We now turn to a third baryogenesis scenario, that has received a lot of attention. This mechanism was introduced by Affleck and Dine (AD) [Affleck and Dine(1985)] and involves the cosmological evolution of scalar fields carrying baryonic charge. These scenarios are most naturally implemented in the context of supersymmetric models (e.g. [Dine et al.(1996)]). Consider a colorless, electrically neutral combination of quark and lepton fields. In a supersymmetric theory this object has a scalar superpartner, chi, composed of the corresponding squark qtilde and slepton ltilde fields.

Now, an important feature of supersymmetric field theories is the existence of "flat directions" in field space, on which the scalar potential vanishes. Consider the case where some component of the field chi lies along a flat direction. By this we mean that there exist directions in the superpotential along which the relevant components of chi can be considered as a free massless field. At the level of renormalizable terms, flat directions are generic, but supersymmetry breaking and nonrenormalizable operators lift the flat directions and sets the scale for their potential.

During inflation it is natural for the chi field to be displaced from the position <chi> = 0, establishing the initial conditions for the subsequent evolution of the field. An important role is played at this stage by baryon number violating operators in the potential V(chi), which determine the initial phase of the field. When the Hubble rate becomes of the order of the curvature of the potential, the condensate starts oscillating around its minimum. At this time, B-violating terms in the potential are of comparable importance to the mass term, thereby imparting a substantial baryon number to the condensate. After this time, the baryon number violating operators are negligible so that, when the baryonic charge of chi is transferred to fermions through decays, the net baryon number of the universe is preserved by the subsequent cosmological evolution.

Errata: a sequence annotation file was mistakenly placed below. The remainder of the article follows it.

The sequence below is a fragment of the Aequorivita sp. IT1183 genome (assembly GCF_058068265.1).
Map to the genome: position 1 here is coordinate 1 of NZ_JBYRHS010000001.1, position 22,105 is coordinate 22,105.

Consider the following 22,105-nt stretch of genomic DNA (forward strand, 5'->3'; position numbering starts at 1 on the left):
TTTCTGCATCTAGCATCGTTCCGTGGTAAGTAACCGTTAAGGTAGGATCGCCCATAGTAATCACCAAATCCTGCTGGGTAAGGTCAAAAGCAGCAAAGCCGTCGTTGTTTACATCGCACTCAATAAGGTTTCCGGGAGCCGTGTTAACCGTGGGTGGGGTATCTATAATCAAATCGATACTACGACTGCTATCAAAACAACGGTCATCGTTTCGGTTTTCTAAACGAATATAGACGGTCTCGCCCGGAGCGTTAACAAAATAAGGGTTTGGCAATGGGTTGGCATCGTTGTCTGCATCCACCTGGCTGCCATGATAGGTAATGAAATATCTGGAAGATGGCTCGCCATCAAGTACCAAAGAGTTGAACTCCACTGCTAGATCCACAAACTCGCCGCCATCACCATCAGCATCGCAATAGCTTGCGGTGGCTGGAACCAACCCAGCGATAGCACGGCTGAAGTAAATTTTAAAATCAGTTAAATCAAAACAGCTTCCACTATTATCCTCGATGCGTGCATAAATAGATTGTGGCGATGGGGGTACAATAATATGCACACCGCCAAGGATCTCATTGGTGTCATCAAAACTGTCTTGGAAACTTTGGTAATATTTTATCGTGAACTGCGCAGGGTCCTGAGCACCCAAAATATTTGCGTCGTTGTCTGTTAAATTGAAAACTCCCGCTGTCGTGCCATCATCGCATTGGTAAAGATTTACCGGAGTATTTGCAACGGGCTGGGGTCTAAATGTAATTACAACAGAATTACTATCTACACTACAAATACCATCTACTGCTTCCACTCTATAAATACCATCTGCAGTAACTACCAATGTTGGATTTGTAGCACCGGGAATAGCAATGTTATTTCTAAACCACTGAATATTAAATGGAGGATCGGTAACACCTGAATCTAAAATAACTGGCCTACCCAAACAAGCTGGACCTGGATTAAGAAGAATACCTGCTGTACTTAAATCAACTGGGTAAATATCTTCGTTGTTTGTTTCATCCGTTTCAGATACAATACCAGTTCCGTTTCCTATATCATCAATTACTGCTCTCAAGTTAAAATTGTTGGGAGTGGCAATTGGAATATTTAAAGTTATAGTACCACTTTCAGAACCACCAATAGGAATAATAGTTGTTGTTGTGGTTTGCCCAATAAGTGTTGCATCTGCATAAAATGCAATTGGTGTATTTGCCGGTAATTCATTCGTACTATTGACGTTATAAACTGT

The challenges faced by Affleck-Dine models are combinations of those faced by the GUT and electroweak ideas. In particular, it is typically necessary that B - L be violated along the relevant directions and that there exist new physics at scales above the electroweak. If supersymmetry is not found, then it is hard to imagine how the appropriate flat directions can exist in the low energy models.

Of all models for baryogenesis, the electroweak scenario has received most attention. Electroweak baryogenesis is such an attractive idea because it is testable and uses physics that is already there for a good particle physics reason. If the model is successful, it is a triumph of the particle physics/cosmology union. If not, our primary attention should be focused on models with the same properties. It is possible that Affleck-Dine models may fit the bill, or that the discovery of neutrino masses is telling us something useful about the direction to go